"Placebo effects are very common with nutritional supplements and there are concerns that the program may be overstating the benefits of the supplements, enhancing the placebo effect," a summary of the two reviewers' findings states.

Carter insisted the program was a success. As proof, he cited a study conducted by Herbert Emery of the University of Calgary's School of Public Policy.

Emery's study found participants who stayed in the program for two years significantly reduced their visits to emergency rooms and hospitals, saving the system $276 for each Pure North participant.

But all three independent reviewers found a serious problem with how Pure North calculated savings for the health-care system. They said Pure North told the ministry each client cost the program between $1,280 and $2,300 a year.

When Pure North performed its cost-saving calculations, it "used a cost of $500 per year per client.

"It is unclear how the program could be offered at a dramatically lower cost while maintaining the same results," the reviewers' summary states.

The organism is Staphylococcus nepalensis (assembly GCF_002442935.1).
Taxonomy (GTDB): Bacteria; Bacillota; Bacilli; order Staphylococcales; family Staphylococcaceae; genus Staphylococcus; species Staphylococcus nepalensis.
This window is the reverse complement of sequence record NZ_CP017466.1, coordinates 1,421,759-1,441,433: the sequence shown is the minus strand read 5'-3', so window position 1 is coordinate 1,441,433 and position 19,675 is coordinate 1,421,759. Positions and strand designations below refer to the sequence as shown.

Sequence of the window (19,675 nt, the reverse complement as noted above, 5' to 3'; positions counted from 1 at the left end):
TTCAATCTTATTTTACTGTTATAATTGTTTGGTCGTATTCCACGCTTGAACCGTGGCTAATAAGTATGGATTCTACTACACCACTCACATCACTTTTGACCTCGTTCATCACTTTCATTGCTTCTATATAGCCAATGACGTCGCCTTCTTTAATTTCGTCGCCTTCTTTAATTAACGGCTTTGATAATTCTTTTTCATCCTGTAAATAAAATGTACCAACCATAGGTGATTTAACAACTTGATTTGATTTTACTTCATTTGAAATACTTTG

"Based on the absolute reduction in hospital visits (2 per cent), we would need to treat 50 people to avoid a single hospital visit," the review's summary states. "Even using the $500 figure, the program cost would be $25,000 in order to save $1,107 in acute care costs."

Two reviewers said the documentation supplied by Pure North didn't support further investment by the government. The third reviewer couldn't make an evidence-based recommendation but felt a more formal review was warranted "due to the pressing need for community-based health promotion in the province."

NDP Health Minister Sarah Hoffman turned down Pure North's request for further funding of the seniors program based on advice from ministry officials.

In an interview, Hoffman said she had no knowledge of how Pure North came to get the funding from the former Conservative government.